The World Health Organisation has declared that the Zika virus no longer constitutes a public health emergency of international concern. This brings to an end the heightened global focus on the virus that has caused about 2,300 confirmed cases of microcephaly (a birth defect manifesting in a smaller head size) since May 2015. The WHO had declared the Zika virus a public health emergency on February 1, considering the high number of neurological disorders reported in Brazil and a similar cluster in French Polynesia in 2014. Among the reasons cited were the unknown causal link between the virus and microcephaly and neurological complications, the possibility of its global spread, lack of vaccines and diagnostic tools, and the lack of immunity to the virus in newly affected countries. The link between Zika and microcephaly was established in May, the hunt for a potent vaccine and reliable diagnostic tool has begun, and scientists have been able to find the routes of transmission. However, the global risk assessment has not changed. The spread of Zika to 67 countries and territories is a grim reminder of the lack of immunity against the virus and the abundance of mosquito vectors. A dozen countries have reported local transmission.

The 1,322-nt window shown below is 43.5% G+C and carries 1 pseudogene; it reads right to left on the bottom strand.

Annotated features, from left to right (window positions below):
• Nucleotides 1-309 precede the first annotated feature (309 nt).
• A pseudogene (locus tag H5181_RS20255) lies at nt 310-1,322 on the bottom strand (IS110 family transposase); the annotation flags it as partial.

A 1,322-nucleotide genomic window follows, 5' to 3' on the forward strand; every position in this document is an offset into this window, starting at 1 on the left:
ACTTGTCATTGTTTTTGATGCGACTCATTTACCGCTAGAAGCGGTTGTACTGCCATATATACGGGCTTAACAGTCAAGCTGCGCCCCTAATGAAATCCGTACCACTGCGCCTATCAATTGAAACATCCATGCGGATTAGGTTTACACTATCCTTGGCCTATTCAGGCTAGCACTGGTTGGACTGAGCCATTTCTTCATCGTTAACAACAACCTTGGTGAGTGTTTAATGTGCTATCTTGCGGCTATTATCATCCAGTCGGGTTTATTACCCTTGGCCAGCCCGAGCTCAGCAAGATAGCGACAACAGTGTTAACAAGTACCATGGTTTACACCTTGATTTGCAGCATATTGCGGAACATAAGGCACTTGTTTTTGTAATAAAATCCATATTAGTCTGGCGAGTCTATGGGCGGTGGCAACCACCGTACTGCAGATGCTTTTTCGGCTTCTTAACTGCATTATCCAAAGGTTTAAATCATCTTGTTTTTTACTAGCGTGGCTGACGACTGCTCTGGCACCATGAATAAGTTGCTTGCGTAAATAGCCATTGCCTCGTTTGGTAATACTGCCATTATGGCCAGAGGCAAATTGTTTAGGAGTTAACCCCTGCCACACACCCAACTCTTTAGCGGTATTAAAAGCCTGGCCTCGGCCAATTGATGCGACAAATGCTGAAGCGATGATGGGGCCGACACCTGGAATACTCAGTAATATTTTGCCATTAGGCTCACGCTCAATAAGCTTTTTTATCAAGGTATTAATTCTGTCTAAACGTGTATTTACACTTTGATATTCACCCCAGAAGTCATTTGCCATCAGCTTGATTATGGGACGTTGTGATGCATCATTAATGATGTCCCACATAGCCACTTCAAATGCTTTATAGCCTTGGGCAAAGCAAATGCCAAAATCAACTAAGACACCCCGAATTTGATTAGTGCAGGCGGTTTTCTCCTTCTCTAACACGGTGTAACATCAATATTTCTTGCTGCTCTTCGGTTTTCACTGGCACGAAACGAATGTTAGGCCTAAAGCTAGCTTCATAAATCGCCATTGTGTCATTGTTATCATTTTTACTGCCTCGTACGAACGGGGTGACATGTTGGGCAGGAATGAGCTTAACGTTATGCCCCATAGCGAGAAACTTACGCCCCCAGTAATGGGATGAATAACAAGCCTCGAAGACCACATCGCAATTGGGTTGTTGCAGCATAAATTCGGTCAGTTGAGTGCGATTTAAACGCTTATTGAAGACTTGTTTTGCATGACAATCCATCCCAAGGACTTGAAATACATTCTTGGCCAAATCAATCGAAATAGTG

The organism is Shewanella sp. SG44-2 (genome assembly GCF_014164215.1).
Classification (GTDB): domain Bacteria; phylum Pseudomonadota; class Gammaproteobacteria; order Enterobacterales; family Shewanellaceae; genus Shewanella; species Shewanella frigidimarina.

Despite the link between the Zika virus infection and microcephaly being well established, the entire spectrum of challenges posed by the disease is not known. The WHO Emergency Committee has called for sustained research and dedicated resources to address the long-term challenges posed by babies born with microcephaly, but signalling the end of the global emergency may lead to lowering of the global alert. There should be no setback to funding, the global search for effective vaccines and diagnostic tests, and creating awareness about the risk of sexual transmission. For instance, it is not clear why more babies were born with microcephaly in northeast Brazil compared to the rest of the country or why the country had a higher caseload than others. This information is crucial to understanding the link between Zika infection and microcephaly, and thereby to containing incidence where the mosquito vector is predominant. Medical journals should continue to provide free and immediate access to papers on the Zika virus, which played a crucial role in information-sharing. The WHO has said it is “not downgrading the importance of Zika” and that its “response is here to stay”. It now needs to ensure that vigilance remains high despite the decline in incidence.